‘Yes, that is the way it is, or at least that is the way I feel it.’

You’re not as alone as you thought.
— John Steinbeck

BRAZIL-10014NF8, Lavazza, Brazil, 08/2010



I will tell you something about stories, (he said)
They aren’t just entertainment.
Don’t be fooled.
They are all we have, you see,
All we have to fight off
illness and death
– Leslie Marmon Silko


Pristina, Kosovo


Mazar-e-Sharif, Afghanistan

To be a person is to have a story to tell.
—Isak Dinesen


Vrindavan, India

Story behind the picture

The woman in the picture has been a widow for seventy years.
Her husband died when she was 14 years old.
Living in a community of widows since that time, she has made a living as one commissioned to pray for others.
After I made her picture, she invited me to join her for tea.
She spends her days in prayer for people who give her a few rupees.
She lives joyfully, and shows no sign of sorrow, self-pity, or resentment.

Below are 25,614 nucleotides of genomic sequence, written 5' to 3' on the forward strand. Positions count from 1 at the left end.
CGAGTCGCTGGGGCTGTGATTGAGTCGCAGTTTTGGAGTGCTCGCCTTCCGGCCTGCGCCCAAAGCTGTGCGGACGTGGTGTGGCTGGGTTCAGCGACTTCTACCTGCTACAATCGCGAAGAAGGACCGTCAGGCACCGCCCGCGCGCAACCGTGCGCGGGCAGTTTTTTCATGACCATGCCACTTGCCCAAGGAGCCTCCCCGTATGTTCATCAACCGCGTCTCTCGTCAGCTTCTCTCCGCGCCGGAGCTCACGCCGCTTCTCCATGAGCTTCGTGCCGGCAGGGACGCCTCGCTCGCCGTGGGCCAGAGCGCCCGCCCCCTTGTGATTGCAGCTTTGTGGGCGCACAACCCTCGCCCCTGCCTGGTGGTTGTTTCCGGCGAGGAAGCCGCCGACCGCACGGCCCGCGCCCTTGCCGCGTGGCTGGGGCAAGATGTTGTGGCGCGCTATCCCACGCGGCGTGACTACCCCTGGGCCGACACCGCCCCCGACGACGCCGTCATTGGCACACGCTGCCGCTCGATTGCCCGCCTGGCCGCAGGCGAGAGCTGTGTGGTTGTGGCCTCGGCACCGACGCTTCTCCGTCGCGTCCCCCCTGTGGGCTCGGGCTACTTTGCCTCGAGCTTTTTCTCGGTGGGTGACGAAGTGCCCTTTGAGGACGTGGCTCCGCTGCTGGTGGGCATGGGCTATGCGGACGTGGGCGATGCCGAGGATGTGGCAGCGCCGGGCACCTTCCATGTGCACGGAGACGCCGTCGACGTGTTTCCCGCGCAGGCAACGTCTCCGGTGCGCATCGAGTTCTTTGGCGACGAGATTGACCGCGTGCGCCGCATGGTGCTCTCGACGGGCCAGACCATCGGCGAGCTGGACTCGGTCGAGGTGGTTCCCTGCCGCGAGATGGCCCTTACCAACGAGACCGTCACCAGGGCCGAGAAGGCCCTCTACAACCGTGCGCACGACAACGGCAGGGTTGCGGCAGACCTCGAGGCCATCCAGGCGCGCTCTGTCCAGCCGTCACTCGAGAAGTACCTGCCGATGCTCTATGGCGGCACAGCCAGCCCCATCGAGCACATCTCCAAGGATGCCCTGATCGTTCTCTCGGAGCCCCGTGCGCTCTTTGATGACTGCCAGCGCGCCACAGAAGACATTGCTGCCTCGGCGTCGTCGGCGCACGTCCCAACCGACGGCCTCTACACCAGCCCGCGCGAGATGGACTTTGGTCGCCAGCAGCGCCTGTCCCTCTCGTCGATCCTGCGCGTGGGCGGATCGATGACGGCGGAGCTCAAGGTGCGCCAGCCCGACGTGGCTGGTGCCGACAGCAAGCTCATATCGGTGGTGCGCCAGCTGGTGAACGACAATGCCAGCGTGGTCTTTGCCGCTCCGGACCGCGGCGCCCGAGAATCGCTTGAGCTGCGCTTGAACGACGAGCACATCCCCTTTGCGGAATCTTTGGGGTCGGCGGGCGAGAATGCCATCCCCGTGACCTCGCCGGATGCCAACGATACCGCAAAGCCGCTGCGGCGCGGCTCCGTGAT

3-5 Swallow Street
London W1B 4DE
September 7 –October 15, 2011

2525 Michigan Ave #A1
Santa Monica, CA 90404
September 10 – December 1, 2011
735 Main Avenue
Durango, CO
September 9 – December 14, 2011
Houston, TX
September 17 – October 15, 2011
Museum of Contemporary Art
Rome, Italy
December 1, 2011 – April 29, 2012


The Great Game Changer

Posted in Uncategorized with tags , , , , , , , , , , , , , , , , , , , , , , , on June 15, 2010 by stevemccurry


Bamiyan province, Afghanistan, 2006

The “Great Game” a term popularized by Rudyard Kipling in his novel, Kim, to characterize the intense rivalry between the British Empire and the Russian Empire over dominance in Afghanistan and Central Asia,  seems particularly appropriate now that it has been revealed by the Pentagon that a trillion dollars worth of rare and valuable minerals deposits are in Afghanistan. But, this has not been a secret to many.  


Hindu Kush Mountains, Afghanistan

Miners search for emeralds Hindu Kush Mountains, Afghanistan, 1992

In January 1984 a report was published by the chief engineer of the Afghan Geological Survey Department about Soviet uranium mining in Afghanistan. It revealed that uranium production had begun after the discovery of deposits in 1983.